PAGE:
Insights into faith questions in a postmodern world

By  Reid B. Locklin, Catholic Register Special
  • October 25, 2006
 How Postmodernism Serves (My) Faith: Questioning Truth in Language, Philosophy and Art, by  Crystal L. Downing (InterVarsity Press, 240 pages, softcover, $17.47 at amazon.ca). 

Postmodernism 101: A First Course for the Curious Christian, by Heath White (Brazos Press,  176 pages, softcover, $17.47 at amazon.ca).

In the midst of the controversy about Pope Benedict XVI’s University of Regensburg address, some interpreters lost sight of the Holy Father’s primary focus on faith, reason and culture — specifically, Christian faith, Greek reason and European culture. One person who was not misled was the Swiss muslim scholar Tariq Ramadan. In an incisive critique published widely, Ramadan deplored the violence that followed the Pope’s address. But he also questioned the Holy Father’s interpretation of faith, reason and especially culture. Muslim scholars, he suggested, could and should respond by offering an alternate account.

This subtle exchange offers one good example to suggest why thinking Catholics might be interested in two recent works on postmodernism. Crystal Downing and Heath White have little to offer on the relationship of Christianity and Islam. What they do provide, however, is more important: insight into vexed questions of faith, reason and culture in an increasingly postmodern world.

What is postmodernism? Downing, a professor of English and film studies, answers this question with narrative — her own personal discovery of postmodern thought and the way it might serve her Christian faith, followed by a broader and deeper tale of such important postmodern thinkers as Michel Foucault, Jacques Derrida and Julia Kristeva. White, a philosopher rather than a literary critic, emphasizes ideas over narrative and thus offers the following definition: “Premoderns placed their trust in authority. Moderns lost their confidence in authority and placed it in human reason instead. Postmoderns kept the modern distrust of authority but lost their trust in reason and have found nothing to replace it. This is the crux of postmodern thought.”  Both authors emphasize what Downing calls “positionality” and White refers to as “the social construction of the self.” That is, the claim that there is no such thing as pure reason or true objectivity. Everything, including what we typically ascribe to common sense, is deeply influenced by culture and there are many different cultures. Ergo, no single interpretation — of culture, of reason or even of faith — can ever claim to be definitive or absolute.

In a way, for many in our society, these are uncontroversial claims, which is precisely why books such as these need to be written. Both Downing and White, writing in the context of evangelical Protestantism, avoid either demonizing the postmodern challenge or using it as a pretext to insulate Christianity from critique (“If there are no objective truth claims, then you can’t challenge anything I want to believe.”) Instead, both suggest that postmodernism offers a valuable opportunity for Christians to re-think many of their assumptions in constructive ways.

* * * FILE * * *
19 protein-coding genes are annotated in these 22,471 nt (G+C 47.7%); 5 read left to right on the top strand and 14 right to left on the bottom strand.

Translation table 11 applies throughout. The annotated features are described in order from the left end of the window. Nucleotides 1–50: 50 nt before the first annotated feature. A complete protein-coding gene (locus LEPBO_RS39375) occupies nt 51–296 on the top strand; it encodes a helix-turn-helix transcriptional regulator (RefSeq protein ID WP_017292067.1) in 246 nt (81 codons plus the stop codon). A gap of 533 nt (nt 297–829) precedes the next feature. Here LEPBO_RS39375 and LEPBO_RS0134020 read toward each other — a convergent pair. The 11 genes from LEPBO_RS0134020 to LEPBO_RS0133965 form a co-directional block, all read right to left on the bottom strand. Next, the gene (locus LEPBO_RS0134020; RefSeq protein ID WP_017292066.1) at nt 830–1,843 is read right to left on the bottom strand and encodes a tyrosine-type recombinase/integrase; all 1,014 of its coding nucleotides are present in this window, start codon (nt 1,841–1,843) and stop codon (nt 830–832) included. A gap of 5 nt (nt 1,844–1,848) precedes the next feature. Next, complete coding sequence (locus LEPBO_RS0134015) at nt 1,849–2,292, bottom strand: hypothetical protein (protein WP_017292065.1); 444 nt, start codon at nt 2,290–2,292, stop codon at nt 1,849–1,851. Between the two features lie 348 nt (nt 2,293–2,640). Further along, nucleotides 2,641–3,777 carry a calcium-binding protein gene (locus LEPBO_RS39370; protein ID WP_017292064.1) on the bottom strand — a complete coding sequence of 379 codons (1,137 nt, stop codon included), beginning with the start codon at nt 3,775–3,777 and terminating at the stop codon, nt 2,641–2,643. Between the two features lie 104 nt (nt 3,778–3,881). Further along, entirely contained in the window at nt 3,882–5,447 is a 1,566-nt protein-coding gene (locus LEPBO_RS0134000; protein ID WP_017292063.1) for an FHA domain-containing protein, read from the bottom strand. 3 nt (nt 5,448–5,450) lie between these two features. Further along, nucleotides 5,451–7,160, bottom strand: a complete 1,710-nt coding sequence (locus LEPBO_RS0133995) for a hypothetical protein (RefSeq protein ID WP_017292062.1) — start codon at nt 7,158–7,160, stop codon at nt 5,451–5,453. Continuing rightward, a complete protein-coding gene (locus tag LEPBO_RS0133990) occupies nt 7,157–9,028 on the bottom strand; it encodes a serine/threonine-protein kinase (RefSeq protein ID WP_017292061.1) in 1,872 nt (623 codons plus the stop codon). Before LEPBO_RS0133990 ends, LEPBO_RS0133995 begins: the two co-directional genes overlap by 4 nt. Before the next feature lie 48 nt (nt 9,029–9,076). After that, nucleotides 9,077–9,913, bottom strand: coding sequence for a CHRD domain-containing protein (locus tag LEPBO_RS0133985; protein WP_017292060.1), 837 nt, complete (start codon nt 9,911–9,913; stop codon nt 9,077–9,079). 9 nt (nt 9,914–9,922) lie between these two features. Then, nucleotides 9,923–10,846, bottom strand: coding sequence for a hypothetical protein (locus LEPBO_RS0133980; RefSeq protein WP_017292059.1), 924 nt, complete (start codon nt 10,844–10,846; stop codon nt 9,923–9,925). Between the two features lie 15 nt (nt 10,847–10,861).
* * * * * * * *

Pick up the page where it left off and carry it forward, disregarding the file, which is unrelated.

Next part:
One important point made by Downing is that postmodernism developed as a rejection, not of Christianity, but of the modernist project that attempted to do away with religious faith.

“When postmodernism exposed that the modernist denial of Christian truth was merely a human construction — a vault inside ‛the modern’ house — it allowed for the return of what modernism had entombed: Christian faith. With the return of faith, the house of modernism fell,” she writes.

Though she largely accepts the postmodern critique of objective knowledge, Downing denies that this erodes Christian faith. It turns us instead toward what, following Derrida, she characterizes as “the Impossible” — God beyond any limitations of culture and language.

Christians do not possess God. God possesses us. And this, she argues, is better communicated through faithful and loving Christian practice than through a pseudo-modernist insistence upon absolute truth.

White shares some of Downing’s appreciation for postmodern insights about language and rationality. Nevertheless, he is also more circumspect. For the postmodern mind, he argues, truth can never be entirely separated from power, and this invites moral relativism and cynical self-assertion. Moreover, postmodern ideals of freedom necessarily conflict with the paradoxical Christian claim that we are both “under the all-encompassing authority of God” and “supremely free, freer than any non-Christian could be.” He notes that postmodernism involves a shift in worldview, much like other such shifts undergone by the church throughout its history. We are simply awaiting a work like Augustine’s City of God or Thomas Aquinas’s Summa to help us navigate these new intellectual and cultural waters.

It is on precisely this point that Downing has, ultimately, produced the better piece of work.  White is very systematic and clear, but one never gets the sense that he is fully engaged.  Downing, on the other hand, provides not only her life story, but also specific examples of postmodern thinkers and theories, models of an authentic Christian response in the persons of C.S. Lewis and Dorothy L. Sayers, and a highly nuanced discussion of relativism that is, by itself, worth the price of the book.

Her suggestions are messy, fragmentary and finally inadequate, particularly from a Catholic perspective. But the very messiness of her account rings true, given what she is attempting to do.  One cannot help but admire the result.

(Locklin is an assistant professor at the University of St. Michael’s College’s Christianity and Culture program.)

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